Such inability or reluctance to act on a thoroughly vetted treaty raises questions about the Senate’s institutional efficacy. What does it say about the relevance of committees if the combined decades of experience and expertise of the chair and ranking member of the committee of jurisdiction that produced a favorable bipartisan committee vote are not enough to convince the Senate leadership that it is time to move on the treaty? What does it tell the electorate about the value of expertise if the Senate leadership chooses to delay consideration of the treaty until the 112th Congress when such a move will result in the loss of the collected expertise of the current Senate? Not only will delay require the expenditure of precious time to educate seventeen (or eighteen depending on the outcome of the Alaska vote count) new senators about complicated arms control issues, it will also mean revisiting the treaty in committee and educating the minimum of three new senators who will join the SFRC in January. What does it convey about the importance of U.S. national security (including renewed access to Russian missile sites) if the treaty is pushed off to an uncertain future – one that is likely to be so focused on the domestic issues raised by voters in the 2010 elections that the treaty will likely get crowded off the Senate schedule indefinitely or be subjected to new demands that move the goal posts for a vote further down the field?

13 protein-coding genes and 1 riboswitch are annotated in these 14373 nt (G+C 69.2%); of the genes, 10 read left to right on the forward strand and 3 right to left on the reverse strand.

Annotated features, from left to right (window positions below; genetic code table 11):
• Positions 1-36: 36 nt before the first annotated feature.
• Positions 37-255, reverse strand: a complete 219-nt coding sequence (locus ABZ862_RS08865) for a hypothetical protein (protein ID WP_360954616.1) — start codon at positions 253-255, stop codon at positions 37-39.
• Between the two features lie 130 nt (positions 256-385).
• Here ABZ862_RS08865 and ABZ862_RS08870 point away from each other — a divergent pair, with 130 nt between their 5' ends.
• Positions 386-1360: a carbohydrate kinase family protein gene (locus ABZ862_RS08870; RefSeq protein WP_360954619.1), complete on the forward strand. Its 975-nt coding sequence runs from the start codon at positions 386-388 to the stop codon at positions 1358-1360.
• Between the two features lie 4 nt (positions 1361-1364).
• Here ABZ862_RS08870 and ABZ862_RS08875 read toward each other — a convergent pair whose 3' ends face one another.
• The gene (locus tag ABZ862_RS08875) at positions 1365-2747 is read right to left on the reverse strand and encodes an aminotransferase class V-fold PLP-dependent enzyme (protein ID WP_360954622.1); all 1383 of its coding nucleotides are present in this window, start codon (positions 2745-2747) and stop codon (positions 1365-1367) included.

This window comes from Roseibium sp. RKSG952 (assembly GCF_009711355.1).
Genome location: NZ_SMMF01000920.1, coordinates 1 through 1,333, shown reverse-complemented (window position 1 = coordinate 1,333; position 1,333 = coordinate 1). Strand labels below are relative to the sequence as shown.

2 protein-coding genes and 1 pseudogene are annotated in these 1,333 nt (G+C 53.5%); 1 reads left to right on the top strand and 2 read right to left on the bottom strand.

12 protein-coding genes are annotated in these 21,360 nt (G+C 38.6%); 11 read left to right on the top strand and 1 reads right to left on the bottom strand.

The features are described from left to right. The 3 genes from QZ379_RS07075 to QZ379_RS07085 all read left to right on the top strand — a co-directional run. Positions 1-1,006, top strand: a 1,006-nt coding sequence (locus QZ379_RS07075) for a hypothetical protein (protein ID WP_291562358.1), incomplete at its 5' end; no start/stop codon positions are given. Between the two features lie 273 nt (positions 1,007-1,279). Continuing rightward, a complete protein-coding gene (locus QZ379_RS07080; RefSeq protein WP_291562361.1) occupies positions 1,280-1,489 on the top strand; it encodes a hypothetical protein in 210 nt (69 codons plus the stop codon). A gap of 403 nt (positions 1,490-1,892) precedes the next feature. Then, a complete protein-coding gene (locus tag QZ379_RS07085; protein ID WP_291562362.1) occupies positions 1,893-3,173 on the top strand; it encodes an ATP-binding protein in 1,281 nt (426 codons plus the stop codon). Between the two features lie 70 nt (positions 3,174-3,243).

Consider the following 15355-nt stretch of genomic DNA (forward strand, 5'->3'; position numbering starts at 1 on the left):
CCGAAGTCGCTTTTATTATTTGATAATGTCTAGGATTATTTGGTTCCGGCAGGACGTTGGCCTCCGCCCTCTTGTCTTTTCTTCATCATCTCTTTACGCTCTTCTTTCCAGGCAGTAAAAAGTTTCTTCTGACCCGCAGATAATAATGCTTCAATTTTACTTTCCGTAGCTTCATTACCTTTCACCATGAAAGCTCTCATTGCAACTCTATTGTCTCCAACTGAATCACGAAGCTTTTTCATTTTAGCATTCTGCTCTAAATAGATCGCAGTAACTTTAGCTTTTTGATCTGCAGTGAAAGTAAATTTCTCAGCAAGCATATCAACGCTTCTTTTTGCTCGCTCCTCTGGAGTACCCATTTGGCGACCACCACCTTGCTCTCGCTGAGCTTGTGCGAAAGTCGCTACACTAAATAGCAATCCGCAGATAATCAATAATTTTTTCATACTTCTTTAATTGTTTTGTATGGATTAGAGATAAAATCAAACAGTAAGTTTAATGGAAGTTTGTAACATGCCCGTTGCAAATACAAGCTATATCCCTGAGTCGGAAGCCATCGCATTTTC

The answers are not encouraging, although there are some signs that change may be on the way. As Jim Lindsay mentioned, the good news is that several junior senators have been working on proposals to revise Senate rules, practices, and procedures, taking aim first at the filibuster that allows a single Senator to prevent action on a measure. Efforts are also under way in the Senate to change the “hold” practice – that is, allowing a single lawmaker to take legislation or a presidential nominee hostage by threatening to filibuster if desired action – often on an unrelated matter - is not taken. These initiatives promise to ease gridlock and, if combined with reforms to committees and measures to increase expertise in both chambers, congressional performance will improve significantly. For example, a reduction in the number of committee assignments for each lawmaker will provide them with more time to become expert on the matters before the committees on which they serve. Restoring committees to their former roles as the primary centers of expertise within their jurisdictions and providing them with increased non-partisan staff will strengthen expertise. All of these reforms will have to be coupled with a sincere effort by lawmakers to seek and accept compromise on a bipartisan basis. In the meantime, before the much maligned 111th Congress ends, the Senate has a last opportunity to prove its critics wrong by voting on the New START treaty and performing like the vital, dynamic legislative body that the framers of the Constitution envisioned.